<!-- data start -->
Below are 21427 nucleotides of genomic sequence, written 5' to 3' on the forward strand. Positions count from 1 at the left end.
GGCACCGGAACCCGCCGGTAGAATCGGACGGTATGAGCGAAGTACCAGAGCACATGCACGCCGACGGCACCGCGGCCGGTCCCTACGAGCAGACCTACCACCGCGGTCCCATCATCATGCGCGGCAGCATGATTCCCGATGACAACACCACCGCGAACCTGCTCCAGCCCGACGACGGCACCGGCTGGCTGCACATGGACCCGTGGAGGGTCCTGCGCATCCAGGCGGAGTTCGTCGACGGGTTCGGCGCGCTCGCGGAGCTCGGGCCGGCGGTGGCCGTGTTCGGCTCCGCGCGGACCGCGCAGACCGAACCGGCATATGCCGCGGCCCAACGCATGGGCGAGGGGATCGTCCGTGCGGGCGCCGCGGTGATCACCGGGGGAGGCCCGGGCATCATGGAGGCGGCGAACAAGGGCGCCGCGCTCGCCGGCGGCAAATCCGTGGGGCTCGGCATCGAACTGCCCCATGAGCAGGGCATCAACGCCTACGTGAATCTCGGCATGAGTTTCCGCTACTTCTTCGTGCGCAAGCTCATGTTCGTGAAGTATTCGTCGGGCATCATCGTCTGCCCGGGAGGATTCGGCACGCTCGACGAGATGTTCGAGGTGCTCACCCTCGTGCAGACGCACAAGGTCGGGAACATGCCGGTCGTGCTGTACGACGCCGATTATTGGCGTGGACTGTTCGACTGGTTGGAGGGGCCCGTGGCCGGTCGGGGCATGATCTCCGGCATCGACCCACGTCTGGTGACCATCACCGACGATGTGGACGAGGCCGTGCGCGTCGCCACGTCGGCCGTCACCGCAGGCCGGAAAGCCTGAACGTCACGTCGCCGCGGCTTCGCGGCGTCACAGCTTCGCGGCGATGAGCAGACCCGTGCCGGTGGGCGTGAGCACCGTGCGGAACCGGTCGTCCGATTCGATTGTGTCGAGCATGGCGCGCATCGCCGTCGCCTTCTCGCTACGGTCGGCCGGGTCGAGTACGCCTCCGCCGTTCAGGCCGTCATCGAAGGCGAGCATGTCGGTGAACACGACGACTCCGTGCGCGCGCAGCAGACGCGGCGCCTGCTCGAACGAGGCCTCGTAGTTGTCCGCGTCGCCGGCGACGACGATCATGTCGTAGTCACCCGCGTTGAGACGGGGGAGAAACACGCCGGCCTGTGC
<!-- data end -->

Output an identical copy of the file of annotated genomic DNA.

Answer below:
Below are 21427 nucleotides of genomic sequence, written 5' to 3' on the forward strand. Positions count from 1 at the left end.
GGCACCGGAACCCGCCGGTAGAATCGGACGGTATGAGCGAAGTACCAGAGCACATGCACGCCGACGGCACCGCGGCCGGTCCCTACGAGCAGACCTACCACCGCGGTCCCATCATCATGCGCGGCAGCATGATTCCCGATGACAACACCACCGCGAACCTGCTCCAGCCCGACGACGGCACCGGCTGGCTGCACATGGACCCGTGGAGGGTCCTGCGCATCCAGGCGGAGTTCGTCGACGGGTTCGGCGCGCTCGCGGAGCTCGGGCCGGCGGTGGCCGTGTTCGGCTCCGCGCGGACCGCGCAGACCGAACCGGCATATGCCGCGGCCCAACGCATGGGCGAGGGGATCGTCCGTGCGGGCGCCGCGGTGATCACCGGGGGAGGCCCGGGCATCATGGAGGCGGCGAACAAGGGCGCCGCGCTCGCCGGCGGCAAATCCGTGGGGCTCGGCATCGAACTGCCCCATGAGCAGGGCATCAACGCCTACGTGAATCTCGGCATGAGTTTCCGCTACTTCTTCGTGCGCAAGCTCATGTTCGTGAAGTATTCGTCGGGCATCATCGTCTGCCCGGGAGGATTCGGCACGCTCGACGAGATGTTCGAGGTGCTCACCCTCGTGCAGACGCACAAGGTCGGGAACATGCCGGTCGTGCTGTACGACGCCGATTATTGGCGTGGACTGTTCGACTGGTTGGAGGGGCCCGTGGCCGGTCGGGGCATGATCTCCGGCATCGACCCACGTCTGGTGACCATCACCGACGATGTGGACGAGGCCGTGCGCGTCGCCACGTCGGCCGTCACCGCAGGCCGGAAAGCCTGAACGTCACGTCGCCGCGGCTTCGCGGCGTCACAGCTTCGCGGCGATGAGCAGACCCGTGCCGGTGGGCGTGAGCACCGTGCGGAACCGGTCGTCCGATTCGATTGTGTCGAGCATGGCGCGCATCGCCGTCGCCTTCTCGCTACGGTCGGCCGGGTCGAGTACGCCTCCGCCGTTCAGGCCGTCATCGAAGGCGAGCATGTCGGTGAACACGACGACTCCGTGCGCGCGCAGCAGACGCGGCGCCTGCTCGAACGAGGCCTCGTAGTTGTCCGCGTCGCCGGCGACGACGATCATGTCGTAGTCACCCGCGTTGAGACGGGGGAGAAACACGCCGGCCTGTGC